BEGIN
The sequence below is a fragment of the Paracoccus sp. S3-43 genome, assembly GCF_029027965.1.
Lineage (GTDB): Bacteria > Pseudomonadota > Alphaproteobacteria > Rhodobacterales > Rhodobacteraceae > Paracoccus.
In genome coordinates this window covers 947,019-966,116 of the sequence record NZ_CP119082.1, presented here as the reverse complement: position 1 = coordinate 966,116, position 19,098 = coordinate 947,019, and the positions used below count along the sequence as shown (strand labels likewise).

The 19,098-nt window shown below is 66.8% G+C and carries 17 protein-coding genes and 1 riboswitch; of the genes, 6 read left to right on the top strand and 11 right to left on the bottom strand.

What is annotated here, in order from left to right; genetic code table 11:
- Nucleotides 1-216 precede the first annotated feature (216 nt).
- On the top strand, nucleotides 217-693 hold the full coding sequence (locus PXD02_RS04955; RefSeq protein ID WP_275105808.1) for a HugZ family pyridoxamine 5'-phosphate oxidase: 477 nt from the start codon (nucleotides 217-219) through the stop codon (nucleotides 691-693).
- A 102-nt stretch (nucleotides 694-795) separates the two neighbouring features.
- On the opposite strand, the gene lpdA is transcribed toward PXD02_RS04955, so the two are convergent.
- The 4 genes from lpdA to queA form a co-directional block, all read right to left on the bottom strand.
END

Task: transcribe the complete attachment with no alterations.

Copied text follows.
The sequence below is a fragment of the Paracoccus sp. S3-43 genome, assembly GCF_029027965.1.
Lineage (GTDB): Bacteria > Pseudomonadota > Alphaproteobacteria > Rhodobacterales > Rhodobacteraceae > Paracoccus.
In genome coordinates this window covers 947,019-966,116 of the sequence record NZ_CP119082.1, presented here as the reverse complement: position 1 = coordinate 966,116, position 19,098 = coordinate 947,019, and the positions used below count along the sequence as shown (strand labels likewise).

The 19,098-nt window shown below is 66.8% G+C and carries 17 protein-coding genes and 1 riboswitch; of the genes, 6 read left to right on the top strand and 11 right to left on the bottom strand.

What is annotated here, in order from left to right; genetic code table 11:
- Nucleotides 1-216 precede the first annotated feature (216 nt).
- On the top strand, nucleotides 217-693 hold the full coding sequence (locus PXD02_RS04955; RefSeq protein ID WP_275105808.1) for a HugZ family pyridoxamine 5'-phosphate oxidase: 477 nt from the start codon (nucleotides 217-219) through the stop codon (nucleotides 691-693).
- A 102-nt stretch (nucleotides 694-795) separates the two neighbouring features.
- On the opposite strand, the gene lpdA is transcribed toward PXD02_RS04955, so the two are convergent.
- The 4 genes from lpdA to queA form a co-directional block, all read right to left on the bottom strand.